To return to shark taxonomy: In Linne's time (the late 1700's), only about 11 species of shark were known, and all could be conveniently squeezed into the single genus Squalus. By the 1840's, some 40 species of sharks were known, and a single genus was no longer adequate to express this diversity; by 1900, about 160 species were known. Today, something on the order of 390 species of shark have been formally described — and that's not counting some 490 or so batoids. Over the past 250 years, scores of biologists have tried to organize the species of sharks known to them into groups that adequately reflect the diversity and presumed interrelationships of these fishes.
Consider Tom's example of the Basking Shark, presently known by the formal scientific name Cetorhinus maximus. This species was originally named Squalus maximus in 1765 by Norwegian naturalist and cleric Johan Ernst Gunner, based on a specimen he observed or examined at Trondhjem, Norway. (Gunner, incidentally, was the Bishop of Trondhjem at the time, and even suggested that Jonah was swallowed by this particular type of "great fish" — showing once again that it's only human to try squeezing as many things as possible into the conceptual framework that best suits one's present world-view.) Because of this fish's huge size — even a 1.7-metre-long newborn Basking Shark does not easily squeeze into a bottle of preservative — no holotype (representative specimen) was collected or deposited into the permanent collections of an academic institution to serve as the ultimate reference against which to check similar species. When it became clear that these sharks were fairly abundant, at least seasonally, in European seas, the species was harvested commercially — allowing biologists to gain a fuller understanding of its anatomy and growth stages. As human beings ventured ever father out into cold temperate seas of both hemispheres, Basking Sharks that were clearly similar to those known from home waters were encountered. Eventually, small to not-so-small differences were noted among the various populations of Basking Sharks. Siccardi (1960, 1961) suggested that there are four species of basking shark, two from the North Atlantic and Mediterranean (Cetorhinus maximus and C. rostratus), one from southern Australia (C. maccoyi), and one from the South Atlantic (C. normani). In their review of these nominal species of basking sharks, Springer and Gilbert (1976) reasoned that the anatomical differences noted by Siccardi may have been due to allometry (changes associated with growth) in the Basking Shark, and concluded that there is insufficient evidence at present to separate these species. Pending further work on the matter, Compagno (1984) agreed with Springer and Gilbert, synonymizing all nominal species of basking sharks under Cetorhinus maximus. Compagno's tentativeness is a fine example of the caution that is the hallmark of true scholarship. If more comprehensive population studies and molecular genetics can demonstrate that Siccardi's nominal species — or perhaps other, as-yet un-named populations of Basking Sharks — are sympatric (have overlapping ranges) but do not interbreed (exchange genetic material), they could — under the biological species concept — be legitimately regarded as discrete species.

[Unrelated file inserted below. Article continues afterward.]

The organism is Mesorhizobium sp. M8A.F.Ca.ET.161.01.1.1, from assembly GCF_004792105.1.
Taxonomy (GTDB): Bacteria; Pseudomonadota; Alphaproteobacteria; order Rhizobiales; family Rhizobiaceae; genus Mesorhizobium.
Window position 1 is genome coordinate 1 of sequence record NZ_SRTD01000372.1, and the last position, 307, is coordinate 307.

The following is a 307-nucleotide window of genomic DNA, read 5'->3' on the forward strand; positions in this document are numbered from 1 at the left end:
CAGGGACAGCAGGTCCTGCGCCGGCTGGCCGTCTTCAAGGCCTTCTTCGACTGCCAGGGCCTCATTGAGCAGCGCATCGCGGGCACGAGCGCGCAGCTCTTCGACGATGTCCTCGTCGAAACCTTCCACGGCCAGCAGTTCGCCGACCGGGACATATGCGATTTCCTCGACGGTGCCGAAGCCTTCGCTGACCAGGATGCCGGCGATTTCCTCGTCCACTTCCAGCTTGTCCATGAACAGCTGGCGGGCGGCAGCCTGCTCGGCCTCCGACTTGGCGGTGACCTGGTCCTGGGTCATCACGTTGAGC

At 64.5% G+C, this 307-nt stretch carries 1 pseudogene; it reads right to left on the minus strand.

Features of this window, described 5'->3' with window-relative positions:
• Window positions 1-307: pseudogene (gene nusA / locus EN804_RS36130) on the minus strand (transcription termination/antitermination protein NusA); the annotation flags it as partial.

In the interests of not prattling on too horribly long, I will refrain from going into the whys and wherefores surrounding taxonomic changes to the Porbeagle Shark (Lamna nasus), but would suggest that the various name-changes of this species had more to do with earlier scientists not understanding allometry in this widespread species rather than incompetence, confusion, or malice on the part of fish taxonomists. (It was, incidentally, not until 1947 that Hubbs and Follet designated a second valid species of Lamna — the Salmon Shark, Lamna ditropis.)